CLUAS - Irish indie music webzine
CLUAS on Twitter

The CLUAS Archive: 1998 - 2011

This review was first published on CLUAS in 2002
Other albums reviewed in 2002

Doctor Millar and the Beet Club

A review of their album 'Always Coming Home'

Doctor Millar (AKA Sean Miller) with his acerbic wit and intelligent lyrics is one of Ireland's best-kept musical secrets. Though his first two albums - 'The Bitter Lie' and 'The Deal' - were critically lauded, the music of this exceptionally talented songwriter continues to be overlooked by radio programmers and the general public. Listening to his latest release 'Always Coming Home', it appears that both his song writing and commercial reputations will remain intact.

Doctor MillarIt's not that the good Doctor hasn't strayed a bit from his themes of alcohol addiction, adultery, lying, cheating, jealousy, paranoia, Irish politics, and the sexual awakening of a priest that featured on 'The Bitter Lie', because he has. The title track of his new album is a superb song of hope and intense beauty where a piano and acoustic guitar subtly intertwine around gentle lyrics of longing for that place called home.

Second track 'Feel Everything and Love Yourself' combines a melancholy musical undertow with positive lyrical uppers that escape to the surface like bubbles in a rough sea. This song should be prescribed for anyone suffering from depression.

'Everyclown' is a Neil Young meets Emmylou Harris country-tinged ode to turbulent love that could easily compete with Young's best work. Interesting to note that Young was once sued by his record company for his supposed intentional writing of non-commercial songs. These first three tracks would be a shining light on any play list and deserve airplay as much as Young's or David Gray's best creations.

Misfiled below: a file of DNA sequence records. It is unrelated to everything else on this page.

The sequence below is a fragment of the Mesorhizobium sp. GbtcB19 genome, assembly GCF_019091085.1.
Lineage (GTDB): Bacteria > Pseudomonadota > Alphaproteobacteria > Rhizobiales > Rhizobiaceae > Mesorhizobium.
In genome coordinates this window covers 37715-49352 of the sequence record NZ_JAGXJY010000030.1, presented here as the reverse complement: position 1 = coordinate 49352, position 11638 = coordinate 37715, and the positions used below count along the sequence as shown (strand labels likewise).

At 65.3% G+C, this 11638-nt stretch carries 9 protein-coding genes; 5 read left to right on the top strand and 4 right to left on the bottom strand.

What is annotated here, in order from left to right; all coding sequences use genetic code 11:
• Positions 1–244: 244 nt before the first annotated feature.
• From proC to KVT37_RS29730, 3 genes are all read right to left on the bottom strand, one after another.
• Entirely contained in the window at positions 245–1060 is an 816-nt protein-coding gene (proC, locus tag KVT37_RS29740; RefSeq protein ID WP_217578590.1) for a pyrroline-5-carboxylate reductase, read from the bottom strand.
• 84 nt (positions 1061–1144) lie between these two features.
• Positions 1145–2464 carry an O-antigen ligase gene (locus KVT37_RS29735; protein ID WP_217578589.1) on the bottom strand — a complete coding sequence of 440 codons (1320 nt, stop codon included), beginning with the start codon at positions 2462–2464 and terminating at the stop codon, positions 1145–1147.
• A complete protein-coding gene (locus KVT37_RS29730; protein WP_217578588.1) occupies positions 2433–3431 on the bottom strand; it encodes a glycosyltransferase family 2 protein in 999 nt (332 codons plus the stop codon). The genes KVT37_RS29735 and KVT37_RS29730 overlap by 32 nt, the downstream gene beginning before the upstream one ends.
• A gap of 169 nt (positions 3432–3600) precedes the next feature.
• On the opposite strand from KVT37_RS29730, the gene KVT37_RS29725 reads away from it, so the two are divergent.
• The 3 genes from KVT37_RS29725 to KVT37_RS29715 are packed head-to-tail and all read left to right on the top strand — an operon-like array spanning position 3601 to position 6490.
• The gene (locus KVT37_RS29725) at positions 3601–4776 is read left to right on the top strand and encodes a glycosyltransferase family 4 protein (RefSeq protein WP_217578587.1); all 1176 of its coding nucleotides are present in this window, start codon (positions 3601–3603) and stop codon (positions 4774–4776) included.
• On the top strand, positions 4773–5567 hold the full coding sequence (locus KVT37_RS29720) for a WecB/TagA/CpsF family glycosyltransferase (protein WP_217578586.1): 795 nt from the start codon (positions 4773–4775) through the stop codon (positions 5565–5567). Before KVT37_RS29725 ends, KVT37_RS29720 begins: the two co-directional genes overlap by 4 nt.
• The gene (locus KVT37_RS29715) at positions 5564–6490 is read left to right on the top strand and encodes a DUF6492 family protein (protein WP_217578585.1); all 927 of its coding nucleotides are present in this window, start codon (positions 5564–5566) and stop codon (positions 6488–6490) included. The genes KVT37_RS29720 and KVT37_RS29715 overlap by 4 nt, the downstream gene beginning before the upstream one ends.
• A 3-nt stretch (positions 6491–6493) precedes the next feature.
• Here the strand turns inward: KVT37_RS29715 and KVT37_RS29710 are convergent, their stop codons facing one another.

The country feel continues with the opportunist stealing storyline of 'Hard Years', while 'One More Shot' is a plea for love backed by a poppy guitar/piano-interplay. The soft beauty-with-most-of-the-thorns-hidden-in-the-distance quality of these opening tracks definitely matches the picture of the pink rose on the CD itself.

The notes that came with the CD indicate track listings for a side A and a side B, so after the end-of-record scratchy hiss following track six, I decided to turn over the CD to see what was on 'side B'. What greeted me was a view of my surroundings imperfectly reflecting off of the silver back of the disc. With the CD placed back upright in the player and spinning again, the five tracks on 'side B' provided musical vignettes that lyrically reflect the imperfect surroundings of Millar's protagonists. The storylines touch on homicidal tendencies, lost love, and moving on.

If the tracks on side A move the heart as well as the head, then the songs on side B move the mind while musically eliciting the feel of movement. 'You Just Can't Let Things Go', 'Your Daddy's Name and My Photograph', and 'Rock to Roll' all roll past by like a locomotive chugging on down the line. These three songs are visceral experiences.

This Doctor manages to take care of the mental and the physical sides of his patients. After his work is over, Doctor Miller might always be coming home to his non-commercial genius, but as Dorothy from the Wizard of Oz would say, "there's no place like home."

Barbara Lindberg